Culture

Women through a man’s eyes

BEIRUT: A woman with pink trousers, matching pink hair and green arms lies face down on a bed. The curves of her buttocks and thighs are exaggerated, giving the impression that she is mostly rear-end. This vision in pink is part of Syrian artist Tarek Butayhi’s latest solo show at Art on 56th. Entitled “Women on Canvas,” it follows on from his exhibition at the same venue in February 2013, the oddly named “Women in Canvas.” In the two years since his last show, Butayhi’s approach to his preferred subject matter has shifted. The somber, earthy tones of his previous paintings have been replaced by pinks, mauves and purples, pastel shades often associated with all things feminine.

His paintings remain impressionistic, characterized by their chaotic, frantic brushstrokes and spontaneous feel. The women they capture, however, have changed. Butayhi claims to challenge stereotyped representations of the female form. His choice of color palette suggests a satirical approach to the centuries-old perception of woman as artist’s muse – an object to inspire creativity in others, to be desired, objectified and defined by the male gaze.

Even as he accentuates the femininity of his subjects, by emphasizing their curves and long, vibrantly colored hair, and overtly demonstrates their sexuality by depicting them in tight clothing or naked from the waist down, Butayhi ensures that they retain an element of individuality.

His rough style leaves them with half-finished faces and oddly proportioned limbs, stripping them of the womanly perfection and sensuousness associated with Renaissance portraiture or the bawdier, more earthy sexuality captured by modern artists such as Toulouse Lautrec. Butayhi’s women are at once objects of lust and admiration and human beings with emotions of their own.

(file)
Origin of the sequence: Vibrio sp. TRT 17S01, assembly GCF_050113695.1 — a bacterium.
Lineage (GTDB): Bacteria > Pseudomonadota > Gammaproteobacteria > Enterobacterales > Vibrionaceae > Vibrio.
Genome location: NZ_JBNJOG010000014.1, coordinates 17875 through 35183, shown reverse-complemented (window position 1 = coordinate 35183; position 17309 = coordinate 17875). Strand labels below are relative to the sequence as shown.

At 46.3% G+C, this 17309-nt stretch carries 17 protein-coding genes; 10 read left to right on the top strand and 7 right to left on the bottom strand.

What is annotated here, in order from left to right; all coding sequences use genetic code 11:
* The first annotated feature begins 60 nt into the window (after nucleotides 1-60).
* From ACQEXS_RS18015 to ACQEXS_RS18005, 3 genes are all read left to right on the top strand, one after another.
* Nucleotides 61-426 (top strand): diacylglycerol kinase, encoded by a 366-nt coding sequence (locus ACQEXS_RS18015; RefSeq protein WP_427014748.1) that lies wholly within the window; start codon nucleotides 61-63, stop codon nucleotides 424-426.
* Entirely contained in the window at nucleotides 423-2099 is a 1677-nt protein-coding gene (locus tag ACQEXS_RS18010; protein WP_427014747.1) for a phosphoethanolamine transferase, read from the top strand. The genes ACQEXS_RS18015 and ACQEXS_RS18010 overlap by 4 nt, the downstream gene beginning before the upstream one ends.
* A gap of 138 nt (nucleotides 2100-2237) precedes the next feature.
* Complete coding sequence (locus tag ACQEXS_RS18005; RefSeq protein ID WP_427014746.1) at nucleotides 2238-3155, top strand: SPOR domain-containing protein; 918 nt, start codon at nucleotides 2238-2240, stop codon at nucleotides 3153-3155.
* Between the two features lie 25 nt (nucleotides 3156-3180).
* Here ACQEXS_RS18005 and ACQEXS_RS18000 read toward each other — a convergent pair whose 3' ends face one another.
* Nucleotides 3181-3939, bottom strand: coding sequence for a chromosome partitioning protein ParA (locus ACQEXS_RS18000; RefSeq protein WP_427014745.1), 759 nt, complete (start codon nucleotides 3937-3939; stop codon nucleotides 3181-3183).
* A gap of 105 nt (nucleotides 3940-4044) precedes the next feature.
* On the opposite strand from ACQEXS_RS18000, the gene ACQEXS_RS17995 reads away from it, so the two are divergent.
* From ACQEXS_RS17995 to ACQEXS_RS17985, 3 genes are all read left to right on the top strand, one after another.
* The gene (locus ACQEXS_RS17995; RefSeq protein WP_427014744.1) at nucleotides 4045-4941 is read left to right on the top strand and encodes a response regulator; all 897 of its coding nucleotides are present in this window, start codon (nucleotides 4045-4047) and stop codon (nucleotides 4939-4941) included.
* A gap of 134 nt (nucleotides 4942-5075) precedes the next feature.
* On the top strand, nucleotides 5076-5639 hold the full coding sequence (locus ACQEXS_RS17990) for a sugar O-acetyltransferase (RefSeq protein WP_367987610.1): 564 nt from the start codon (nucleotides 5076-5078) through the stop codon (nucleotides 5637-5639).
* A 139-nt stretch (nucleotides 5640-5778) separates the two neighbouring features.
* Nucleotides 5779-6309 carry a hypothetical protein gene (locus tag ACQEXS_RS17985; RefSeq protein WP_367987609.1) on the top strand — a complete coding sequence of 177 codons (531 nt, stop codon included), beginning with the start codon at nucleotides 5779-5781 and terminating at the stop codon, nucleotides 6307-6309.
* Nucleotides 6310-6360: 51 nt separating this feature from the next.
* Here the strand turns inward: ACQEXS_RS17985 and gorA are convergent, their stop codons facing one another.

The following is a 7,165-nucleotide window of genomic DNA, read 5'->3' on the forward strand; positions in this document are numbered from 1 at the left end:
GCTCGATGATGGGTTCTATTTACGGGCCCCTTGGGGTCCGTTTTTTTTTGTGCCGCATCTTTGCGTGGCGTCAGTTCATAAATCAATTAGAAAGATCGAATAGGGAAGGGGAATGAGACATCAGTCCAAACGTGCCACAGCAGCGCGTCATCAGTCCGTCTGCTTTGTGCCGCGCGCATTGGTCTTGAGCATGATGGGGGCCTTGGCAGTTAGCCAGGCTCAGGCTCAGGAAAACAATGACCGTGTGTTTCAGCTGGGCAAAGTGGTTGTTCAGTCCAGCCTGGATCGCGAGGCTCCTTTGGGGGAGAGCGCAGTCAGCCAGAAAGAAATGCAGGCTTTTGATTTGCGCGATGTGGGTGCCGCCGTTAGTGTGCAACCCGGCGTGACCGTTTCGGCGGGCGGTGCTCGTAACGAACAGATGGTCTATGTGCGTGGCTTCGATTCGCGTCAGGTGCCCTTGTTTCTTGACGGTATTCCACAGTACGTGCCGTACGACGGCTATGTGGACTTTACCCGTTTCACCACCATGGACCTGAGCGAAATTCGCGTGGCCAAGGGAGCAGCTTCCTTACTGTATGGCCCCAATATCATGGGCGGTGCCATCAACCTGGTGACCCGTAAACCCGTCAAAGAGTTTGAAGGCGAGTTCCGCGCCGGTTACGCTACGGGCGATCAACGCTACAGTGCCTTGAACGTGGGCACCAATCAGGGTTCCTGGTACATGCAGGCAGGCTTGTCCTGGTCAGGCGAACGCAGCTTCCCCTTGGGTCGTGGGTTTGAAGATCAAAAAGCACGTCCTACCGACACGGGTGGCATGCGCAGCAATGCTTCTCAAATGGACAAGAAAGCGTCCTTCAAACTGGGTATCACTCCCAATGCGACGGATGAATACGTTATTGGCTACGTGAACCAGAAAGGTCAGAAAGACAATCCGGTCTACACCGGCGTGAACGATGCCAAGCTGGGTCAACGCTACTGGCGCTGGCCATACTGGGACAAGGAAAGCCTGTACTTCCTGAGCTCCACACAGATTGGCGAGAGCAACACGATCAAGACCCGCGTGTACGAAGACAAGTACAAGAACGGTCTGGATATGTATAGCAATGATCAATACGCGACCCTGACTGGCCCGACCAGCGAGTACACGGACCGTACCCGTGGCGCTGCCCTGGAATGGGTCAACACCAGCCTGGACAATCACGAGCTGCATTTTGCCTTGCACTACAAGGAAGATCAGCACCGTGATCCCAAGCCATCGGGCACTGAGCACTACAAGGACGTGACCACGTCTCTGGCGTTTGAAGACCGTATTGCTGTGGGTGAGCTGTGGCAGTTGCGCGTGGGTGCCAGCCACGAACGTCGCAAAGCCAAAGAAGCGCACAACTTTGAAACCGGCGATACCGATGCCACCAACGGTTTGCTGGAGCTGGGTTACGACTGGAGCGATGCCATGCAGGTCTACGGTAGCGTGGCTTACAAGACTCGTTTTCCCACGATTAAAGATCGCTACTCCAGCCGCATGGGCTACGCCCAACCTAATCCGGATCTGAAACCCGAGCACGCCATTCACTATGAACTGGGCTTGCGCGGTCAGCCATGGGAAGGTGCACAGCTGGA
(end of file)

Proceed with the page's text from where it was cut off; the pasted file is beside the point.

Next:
Butayhi captures several of his subjects with cats. One woman with a bare midriff and a shock of bright red hair lies across a sofa, arm raised to stroke a ginger feline balanced on her chest. The creature’s front legs are extended, its head close to hers. Its back is arched, as if in the throes of pleasure and its tail sticks straight up in an almost phallic gesture.

The painting places the woman into a stereotyped role as a nurturing figure and giver of pleasure, but her parted gray lips and closed eyes give her a look of exhaustion, perhaps suggesting her lack of patience for these roles and giving her a vulnerability that undermines the idea of woman as a symbol.

Butayhi’s paintings are fairly uniform, each capturing a different figure but repeating many of the same motifs and compositional elements. Many of the paintings capture women lying in bed, depicted from behind, from above, from one side. Their faces are often hidden, rendering the curves of their body the sole point of interest in an otherwise mostly blank canvas.

The exaggerated curves of their buttocks and the shadowed areas between their legs render the women at once sexually suggestive and strangely grotesque, transforming them into caricatures.

One painting captures a women facing away from the viewer, on hands and knees, gazing into a featureless turquoise backdrop. The long hair that covers the back of her head is an impossible shade of fiery red. Her body is clad in a short, baby pink sundress or nightshirt. Her bare legs and the shapes of her round rear form the focal point of the painting, encouraging a sexualized gaze at odds with her posture, which evokes a crawling baby.

“Women on Canvas” marks an interesting progression from Butayhi’s earlier work. Contrasting stereotyped renditions of women as objects with an unexpected vulnerability, an overtly feminine color palette with a distinctly masculine vision, the exhibition is likely to divide viewers, leaving some amused, others appalled and many obscurely unsettled.

Tarek Butayhi’s “Women on Canvas 2015” is on show at Art on 67th until March 28. For more information, please call 01-570-331.

 
A version of this article appeared in the print edition of The Daily Star on March 17, 2015, on page 16.

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